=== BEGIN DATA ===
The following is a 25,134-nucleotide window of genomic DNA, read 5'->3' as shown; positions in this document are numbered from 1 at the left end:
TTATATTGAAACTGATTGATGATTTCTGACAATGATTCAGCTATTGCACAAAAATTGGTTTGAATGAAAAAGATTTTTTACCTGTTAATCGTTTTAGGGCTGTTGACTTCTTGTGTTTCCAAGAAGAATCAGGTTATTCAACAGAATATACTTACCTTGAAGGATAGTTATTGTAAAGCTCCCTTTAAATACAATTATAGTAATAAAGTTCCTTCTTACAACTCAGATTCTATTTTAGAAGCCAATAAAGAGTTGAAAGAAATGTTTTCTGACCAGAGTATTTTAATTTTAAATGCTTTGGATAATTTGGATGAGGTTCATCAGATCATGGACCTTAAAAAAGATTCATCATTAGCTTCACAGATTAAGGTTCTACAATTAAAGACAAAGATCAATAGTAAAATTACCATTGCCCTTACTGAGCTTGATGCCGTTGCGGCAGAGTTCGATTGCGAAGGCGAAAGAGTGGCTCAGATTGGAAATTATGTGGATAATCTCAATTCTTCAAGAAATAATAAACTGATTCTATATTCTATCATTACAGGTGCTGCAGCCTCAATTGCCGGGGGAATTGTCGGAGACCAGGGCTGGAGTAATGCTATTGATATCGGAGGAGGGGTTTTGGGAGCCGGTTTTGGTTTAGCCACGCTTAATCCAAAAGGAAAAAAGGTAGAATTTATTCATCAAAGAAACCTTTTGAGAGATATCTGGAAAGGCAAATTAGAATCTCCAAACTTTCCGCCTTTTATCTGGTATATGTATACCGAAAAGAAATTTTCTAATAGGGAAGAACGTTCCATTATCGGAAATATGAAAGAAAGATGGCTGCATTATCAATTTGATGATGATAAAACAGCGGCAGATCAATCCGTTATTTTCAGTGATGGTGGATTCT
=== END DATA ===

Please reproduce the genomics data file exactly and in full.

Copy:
The following is a 25,134-nucleotide window of genomic DNA, read 5'->3' as shown; positions in this document are numbered from 1 at the left end:
TTATATTGAAACTGATTGATGATTTCTGACAATGATTCAGCTATTGCACAAAAATTGGTTTGAATGAAAAAGATTTTTTACCTGTTAATCGTTTTAGGGCTGTTGACTTCTTGTGTTTCCAAGAAGAATCAGGTTATTCAACAGAATATACTTACCTTGAAGGATAGTTATTGTAAAGCTCCCTTTAAATACAATTATAGTAATAAAGTTCCTTCTTACAACTCAGATTCTATTTTAGAAGCCAATAAAGAGTTGAAAGAAATGTTTTCTGACCAGAGTATTTTAATTTTAAATGCTTTGGATAATTTGGATGAGGTTCATCAGATCATGGACCTTAAAAAAGATTCATCATTAGCTTCACAGATTAAGGTTCTACAATTAAAGACAAAGATCAATAGTAAAATTACCATTGCCCTTACTGAGCTTGATGCCGTTGCGGCAGAGTTCGATTGCGAAGGCGAAAGAGTGGCTCAGATTGGAAATTATGTGGATAATCTCAATTCTTCAAGAAATAATAAACTGATTCTATATTCTATCATTACAGGTGCTGCAGCCTCAATTGCCGGGGGAATTGTCGGAGACCAGGGCTGGAGTAATGCTATTGATATCGGAGGAGGGGTTTTGGGAGCCGGTTTTGGTTTAGCCACGCTTAATCCAAAAGGAAAAAAGGTAGAATTTATTCATCAAAGAAACCTTTTGAGAGATATCTGGAAAGGCAAATTAGAATCTCCAAACTTTCCGCCTTTTATCTGGTATATGTATACCGAAAAGAAATTTTCTAATAGGGAAGAACGTTCCATTATCGGAAATATGAAAGAAAGATGGCTGCATTATCAATTTGATGATGATAAAACAGCGGCAGATCAATCCGTTATTTTCAGTGATGGTGGATTCT